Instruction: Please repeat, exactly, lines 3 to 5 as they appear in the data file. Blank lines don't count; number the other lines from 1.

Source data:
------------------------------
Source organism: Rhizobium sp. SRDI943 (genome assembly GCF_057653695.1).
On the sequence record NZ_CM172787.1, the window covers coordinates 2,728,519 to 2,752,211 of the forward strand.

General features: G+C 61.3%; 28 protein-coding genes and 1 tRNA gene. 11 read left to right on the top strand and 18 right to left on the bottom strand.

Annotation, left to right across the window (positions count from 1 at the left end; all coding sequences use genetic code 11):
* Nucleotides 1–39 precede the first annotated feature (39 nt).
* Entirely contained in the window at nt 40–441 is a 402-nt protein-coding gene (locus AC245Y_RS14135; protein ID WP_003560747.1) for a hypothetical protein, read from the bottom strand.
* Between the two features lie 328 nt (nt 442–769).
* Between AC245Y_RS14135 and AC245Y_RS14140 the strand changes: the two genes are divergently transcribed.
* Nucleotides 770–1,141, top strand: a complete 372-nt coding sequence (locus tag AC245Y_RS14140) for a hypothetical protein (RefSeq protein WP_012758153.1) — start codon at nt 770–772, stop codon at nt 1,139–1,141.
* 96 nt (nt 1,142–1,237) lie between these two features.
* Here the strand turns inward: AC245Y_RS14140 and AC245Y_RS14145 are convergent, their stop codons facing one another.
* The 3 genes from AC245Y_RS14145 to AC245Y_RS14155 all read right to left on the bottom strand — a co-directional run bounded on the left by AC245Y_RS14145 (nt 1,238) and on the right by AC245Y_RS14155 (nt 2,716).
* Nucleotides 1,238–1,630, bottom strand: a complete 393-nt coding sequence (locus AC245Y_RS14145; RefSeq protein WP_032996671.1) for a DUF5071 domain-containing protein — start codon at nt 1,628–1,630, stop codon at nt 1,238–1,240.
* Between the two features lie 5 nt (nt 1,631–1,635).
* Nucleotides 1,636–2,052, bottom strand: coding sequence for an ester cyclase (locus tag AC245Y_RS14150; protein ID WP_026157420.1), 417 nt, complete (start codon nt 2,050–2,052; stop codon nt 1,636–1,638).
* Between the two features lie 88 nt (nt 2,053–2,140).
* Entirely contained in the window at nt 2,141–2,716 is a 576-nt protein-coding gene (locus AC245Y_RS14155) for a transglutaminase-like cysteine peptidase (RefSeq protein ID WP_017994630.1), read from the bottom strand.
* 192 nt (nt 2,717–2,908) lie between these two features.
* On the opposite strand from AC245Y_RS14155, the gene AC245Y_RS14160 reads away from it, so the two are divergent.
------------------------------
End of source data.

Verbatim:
General features: G+C 61.3%; 28 protein-coding genes and 1 tRNA gene. 11 read left to right on the top strand and 18 right to left on the bottom strand.

Annotation, left to right across the window (positions count from 1 at the left end; all coding sequences use genetic code 11):
* Nucleotides 1–39 precede the first annotated feature (39 nt).